> name shall not specify a character whose short identifier is less than
> 00A0...".

Huh? What's the rationale behind that one?

Adam

--
Why is it that the smaller and easier a bug is to fix, the less I want
to actually fix it?

----------------
The opinions expressed in this email are mine alone, and do not
neccesarily represent those of my employer, my parents, or the people
who wrote the email software I use.

Clive D.W. Feather

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Sep 7, 1999, 3:00:00 AM9/7/99
to

In article <37D3FC7D...@null.net>, Douglas A. Gwyn
<DAG...@null.net> writes

>> A bigger drawback is the constraint in 6.4.3 that "A universal
>> character name shall not specify a character whose short identifier
>> is less than 00A0...".

>If we meant to exclude *only* the C basic source


>characters then that's what we should have said.

We meant to exclude:
- the C basic source characters
- the C0 and C1 control spaces (0 to 31, 127 to 159).
The cited words are the minimum that achieve that goal.

--
Clive D.W. Feather | Internet Expert | Work: <cl...@demon.net>
Tel: +44 20 8371 1138 | Demon Internet Ltd. | Home: <cl...@davros.org>
Fax: +44 20 8371 1037 | | Web: <http://www.davros.org>
Written on my laptop; please observe the Reply-To address

Max TenEyck Woodbury

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Sep 8, 1999, 3:00:00 AM9/8/99
to
Larry Jones wrote:
>
> Barry Margolin (bar...@bbnplanet.com) wrote:
>>
>> But what can you do *portably* with \e? ESC is normally used as the first
>> character of an escape sequence, and the rest of the escape sequence is
>> very dependent on the codeset. Since the rest of it will have to be
>> conditionalized (probably table driven, as in Unix termcap or terminfo), is
>> it really necessary to have the first character part of the standard?
>
> The rest of the escape sequence is very dependent on the codeset of the
> *device*, not the codeset of the *program*. If I could write:
>
> printf("\e[H\e[JHello, world!\n");
>
> I would be confident that running that program with the output directed
> to an ANSI terminal would clear the screen and write "Hello, world!" in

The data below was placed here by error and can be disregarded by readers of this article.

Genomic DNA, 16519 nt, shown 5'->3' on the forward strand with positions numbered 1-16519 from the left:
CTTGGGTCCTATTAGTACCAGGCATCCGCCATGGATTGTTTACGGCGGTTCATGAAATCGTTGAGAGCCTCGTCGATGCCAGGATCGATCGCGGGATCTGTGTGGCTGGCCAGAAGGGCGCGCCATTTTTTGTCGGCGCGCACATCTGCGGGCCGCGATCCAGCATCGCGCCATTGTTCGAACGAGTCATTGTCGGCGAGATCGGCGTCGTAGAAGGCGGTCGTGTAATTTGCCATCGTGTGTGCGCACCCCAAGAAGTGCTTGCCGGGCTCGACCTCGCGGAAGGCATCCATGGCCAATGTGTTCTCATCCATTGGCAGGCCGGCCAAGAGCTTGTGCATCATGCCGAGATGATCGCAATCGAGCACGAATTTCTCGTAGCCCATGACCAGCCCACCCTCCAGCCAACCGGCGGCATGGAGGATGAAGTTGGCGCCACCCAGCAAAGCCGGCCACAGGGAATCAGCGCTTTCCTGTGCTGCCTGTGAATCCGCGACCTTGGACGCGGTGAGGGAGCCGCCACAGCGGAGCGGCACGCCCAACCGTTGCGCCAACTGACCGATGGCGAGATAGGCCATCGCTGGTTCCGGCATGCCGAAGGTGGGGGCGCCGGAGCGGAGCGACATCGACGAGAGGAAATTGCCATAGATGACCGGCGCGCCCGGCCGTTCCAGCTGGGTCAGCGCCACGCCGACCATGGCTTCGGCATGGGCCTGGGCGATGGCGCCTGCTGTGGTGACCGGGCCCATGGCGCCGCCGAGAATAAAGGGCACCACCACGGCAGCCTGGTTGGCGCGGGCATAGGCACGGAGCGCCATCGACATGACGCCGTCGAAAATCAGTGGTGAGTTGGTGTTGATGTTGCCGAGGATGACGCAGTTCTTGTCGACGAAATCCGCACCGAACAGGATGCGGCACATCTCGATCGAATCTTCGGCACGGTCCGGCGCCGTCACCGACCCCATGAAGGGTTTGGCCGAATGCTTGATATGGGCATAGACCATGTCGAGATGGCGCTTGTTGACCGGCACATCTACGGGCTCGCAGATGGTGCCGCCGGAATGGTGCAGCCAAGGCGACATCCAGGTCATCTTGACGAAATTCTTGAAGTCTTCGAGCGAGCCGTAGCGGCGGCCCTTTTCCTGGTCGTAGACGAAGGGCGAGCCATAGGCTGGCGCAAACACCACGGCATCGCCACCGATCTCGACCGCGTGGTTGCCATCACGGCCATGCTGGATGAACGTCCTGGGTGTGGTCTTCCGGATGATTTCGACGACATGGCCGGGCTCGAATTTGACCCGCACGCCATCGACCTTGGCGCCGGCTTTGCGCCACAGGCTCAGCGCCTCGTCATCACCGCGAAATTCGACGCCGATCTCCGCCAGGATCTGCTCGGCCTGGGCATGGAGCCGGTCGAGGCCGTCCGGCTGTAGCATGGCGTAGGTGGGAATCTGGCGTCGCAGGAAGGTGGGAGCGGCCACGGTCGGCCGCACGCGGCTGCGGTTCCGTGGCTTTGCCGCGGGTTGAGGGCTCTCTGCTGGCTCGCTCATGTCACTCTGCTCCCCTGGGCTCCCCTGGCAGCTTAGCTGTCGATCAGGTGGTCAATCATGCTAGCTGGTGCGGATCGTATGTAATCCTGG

> the top left corner, reguardless of the native codeset of the processor
> running the program. That is, the program could well be running on an
> EBCDIC system with the output directed to an ASCII device with some
> hardware and/or software handling the ASCII/EBCDIC translation. As it
> is, I can't write such code since I have to use \033 in ASCII and \047
> in EBCDIC.
>
> -Larry Jones

The best way I have found to handle this kind of thing is to build
a header file with the appropriate character sequences defined as
macros. For example in ASCII.H define:

#define STR_NUL "\000"
#define CHAR_NUL ('\000)
...
#define STR_BEL "\007"
#define CHAR_BEL ('\007)
#define STR_BS "\010"
#define CHAR_BS ('\010)
#define STR_HT "\011"
#define CHAR_HT ('\011)
#define STR_LF "\012"
#define CHAR_LF ('\012)
#define STR_VT "\013"
#define CHAR_VT ('\013)
#define STR_FF "\014"
#define CHAR_FF ('\014)
#define STR_CR "\015"
#define CHAR_CR ('\015)
...
#define STR_ESC "\033"
#define CHAR_ESC ('\033)
...
#define STR_H "\110"
#define CHAR_H ('\110)
...
#define STR_J "\112"
#define CHAR_J ('\112)
...
#define STR_OSB "\134"
#define CHAR_OSB ('\134)

and in VT100.H define something like:

...
#if ('\n == CHAR_LF)
#define TERMCAP_NL "\n"
#else
#define TERMCAP_NL STR_CR STR_LF
#endif
...
#define TERMCAP_INTRO STR_ESC STR_OSB
...
#define TERMCAP_HOME TERMCAP_INTRO STR_H
...
#define TERMCAP_CLEAR_EOS TERMCAP_INTRO STR_J
...
#define TERMCAP_CLS TERMCAP_HOME TERMCAP_CLEAR_EOS
...

then the code would look like:

#include "ASCII.H"
#include "VT100.H"

...

printf( TERMCAP_CLS "Hello, world!" TERMCAP_NL);

Given this approach, it becomes clear that very few of the
output formatting characters belong in the 'C' standard. In
fact, only the escaped characters needed to define the input
language are really needed. \a and \b are included mainly
because a number of old programs use them.

Note that the contents of files like ASCII.H and VT100.H
are 'bindings' of other standards on 'C' and could be required
as part of those other standard, but do NOT belong in the 'C'
standard.

In any case there is no NEED to add \e. Including it would
encourage writing non-portable code.

mt...@cds.duke.edu
---

John Hauser

unread,
Sep 8, 1999, 3:00:00 AM9/8/99
to

Larry Jones:


> A bigger drawback is the constraint in 6.4.3 that "A universal